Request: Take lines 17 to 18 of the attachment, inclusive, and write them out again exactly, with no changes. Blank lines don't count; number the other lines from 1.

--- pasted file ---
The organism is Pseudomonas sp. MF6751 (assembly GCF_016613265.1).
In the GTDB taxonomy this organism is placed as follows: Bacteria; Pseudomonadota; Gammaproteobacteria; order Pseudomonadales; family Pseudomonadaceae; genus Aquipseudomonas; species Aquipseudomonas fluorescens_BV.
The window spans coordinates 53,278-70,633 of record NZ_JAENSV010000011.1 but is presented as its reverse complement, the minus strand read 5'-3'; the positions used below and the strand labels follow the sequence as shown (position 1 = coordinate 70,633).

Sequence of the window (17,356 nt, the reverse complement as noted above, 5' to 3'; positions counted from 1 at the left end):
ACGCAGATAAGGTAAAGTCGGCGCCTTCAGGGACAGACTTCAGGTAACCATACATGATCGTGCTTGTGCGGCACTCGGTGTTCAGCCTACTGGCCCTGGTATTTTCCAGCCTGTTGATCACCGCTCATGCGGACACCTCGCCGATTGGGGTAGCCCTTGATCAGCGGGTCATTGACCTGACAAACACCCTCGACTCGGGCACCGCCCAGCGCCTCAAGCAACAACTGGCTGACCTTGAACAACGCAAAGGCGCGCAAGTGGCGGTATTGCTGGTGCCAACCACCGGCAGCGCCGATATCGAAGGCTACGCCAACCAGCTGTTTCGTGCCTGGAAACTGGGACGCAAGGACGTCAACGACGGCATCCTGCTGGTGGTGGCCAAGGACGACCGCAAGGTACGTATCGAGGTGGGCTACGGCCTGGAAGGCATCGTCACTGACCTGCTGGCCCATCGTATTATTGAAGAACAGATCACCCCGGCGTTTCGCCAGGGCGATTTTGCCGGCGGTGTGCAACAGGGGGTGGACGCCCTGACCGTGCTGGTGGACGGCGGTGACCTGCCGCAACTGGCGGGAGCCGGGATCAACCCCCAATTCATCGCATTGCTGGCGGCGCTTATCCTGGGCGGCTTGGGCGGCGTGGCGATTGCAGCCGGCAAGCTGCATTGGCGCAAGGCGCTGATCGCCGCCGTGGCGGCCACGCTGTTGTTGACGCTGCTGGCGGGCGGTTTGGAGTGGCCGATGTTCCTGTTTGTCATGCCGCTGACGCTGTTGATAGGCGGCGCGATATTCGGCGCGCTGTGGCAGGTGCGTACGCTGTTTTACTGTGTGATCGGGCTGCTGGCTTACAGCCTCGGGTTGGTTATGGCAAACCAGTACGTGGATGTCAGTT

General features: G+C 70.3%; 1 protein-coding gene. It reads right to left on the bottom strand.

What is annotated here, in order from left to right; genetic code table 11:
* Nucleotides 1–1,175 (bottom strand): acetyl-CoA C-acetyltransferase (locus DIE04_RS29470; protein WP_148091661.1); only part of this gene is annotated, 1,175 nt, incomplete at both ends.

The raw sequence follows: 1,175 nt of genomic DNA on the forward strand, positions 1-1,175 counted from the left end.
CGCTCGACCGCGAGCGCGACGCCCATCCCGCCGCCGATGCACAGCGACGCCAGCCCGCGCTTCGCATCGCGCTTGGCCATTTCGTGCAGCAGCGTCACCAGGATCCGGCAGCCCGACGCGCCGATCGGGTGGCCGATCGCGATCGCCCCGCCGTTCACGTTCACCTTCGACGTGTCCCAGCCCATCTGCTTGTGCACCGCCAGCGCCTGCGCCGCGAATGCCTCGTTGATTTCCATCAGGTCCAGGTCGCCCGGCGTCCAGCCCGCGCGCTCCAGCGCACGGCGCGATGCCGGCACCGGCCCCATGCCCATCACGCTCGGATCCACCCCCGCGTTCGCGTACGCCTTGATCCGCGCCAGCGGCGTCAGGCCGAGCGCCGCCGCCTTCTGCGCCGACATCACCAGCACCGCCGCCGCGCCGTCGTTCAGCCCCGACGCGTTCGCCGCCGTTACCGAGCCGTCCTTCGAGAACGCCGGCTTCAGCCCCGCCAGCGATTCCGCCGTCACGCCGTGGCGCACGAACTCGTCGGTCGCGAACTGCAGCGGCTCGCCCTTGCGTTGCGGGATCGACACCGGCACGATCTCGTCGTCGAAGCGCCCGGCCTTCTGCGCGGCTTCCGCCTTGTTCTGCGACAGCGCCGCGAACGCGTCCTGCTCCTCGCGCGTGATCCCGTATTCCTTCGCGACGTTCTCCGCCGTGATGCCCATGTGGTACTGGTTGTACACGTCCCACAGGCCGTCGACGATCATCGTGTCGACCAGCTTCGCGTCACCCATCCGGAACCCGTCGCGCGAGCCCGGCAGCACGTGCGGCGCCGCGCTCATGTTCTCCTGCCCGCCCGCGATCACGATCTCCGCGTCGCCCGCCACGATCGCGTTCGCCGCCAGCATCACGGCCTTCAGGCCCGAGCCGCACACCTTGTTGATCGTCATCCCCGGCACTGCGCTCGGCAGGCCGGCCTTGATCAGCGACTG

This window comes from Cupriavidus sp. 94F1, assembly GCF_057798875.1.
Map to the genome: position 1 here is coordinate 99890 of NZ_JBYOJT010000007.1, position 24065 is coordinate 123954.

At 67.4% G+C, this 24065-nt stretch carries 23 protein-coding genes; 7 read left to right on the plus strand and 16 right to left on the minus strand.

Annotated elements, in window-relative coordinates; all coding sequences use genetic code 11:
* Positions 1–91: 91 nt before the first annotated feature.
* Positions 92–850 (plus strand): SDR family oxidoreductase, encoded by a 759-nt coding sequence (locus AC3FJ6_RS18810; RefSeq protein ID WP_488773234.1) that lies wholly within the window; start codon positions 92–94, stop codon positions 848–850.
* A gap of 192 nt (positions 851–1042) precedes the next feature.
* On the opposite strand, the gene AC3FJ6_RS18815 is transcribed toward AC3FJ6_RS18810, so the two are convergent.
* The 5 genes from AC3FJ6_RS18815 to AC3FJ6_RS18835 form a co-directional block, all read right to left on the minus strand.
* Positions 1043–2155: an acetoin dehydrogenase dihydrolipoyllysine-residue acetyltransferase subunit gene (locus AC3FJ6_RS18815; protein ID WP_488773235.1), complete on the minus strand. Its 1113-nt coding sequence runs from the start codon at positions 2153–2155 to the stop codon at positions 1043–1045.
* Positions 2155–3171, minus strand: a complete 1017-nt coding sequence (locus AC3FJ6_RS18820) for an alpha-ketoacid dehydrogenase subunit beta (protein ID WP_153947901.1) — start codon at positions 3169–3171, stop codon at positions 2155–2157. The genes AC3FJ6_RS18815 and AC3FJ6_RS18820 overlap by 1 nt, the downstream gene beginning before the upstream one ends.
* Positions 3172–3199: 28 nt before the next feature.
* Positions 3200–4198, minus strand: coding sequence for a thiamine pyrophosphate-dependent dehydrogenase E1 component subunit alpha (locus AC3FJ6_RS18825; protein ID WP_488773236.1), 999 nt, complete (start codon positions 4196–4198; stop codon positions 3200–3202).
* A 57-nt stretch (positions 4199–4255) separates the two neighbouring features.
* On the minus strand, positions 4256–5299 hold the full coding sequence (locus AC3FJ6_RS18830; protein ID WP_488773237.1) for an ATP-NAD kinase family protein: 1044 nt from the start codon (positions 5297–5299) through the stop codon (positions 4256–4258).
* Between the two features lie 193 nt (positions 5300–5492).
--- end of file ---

* A gap of 192 nt (positions 851–1042) precedes the next feature.
* On the opposite strand, the gene AC3FJ6_RS18815 is transcribed toward AC3FJ6_RS18810, so the two are convergent.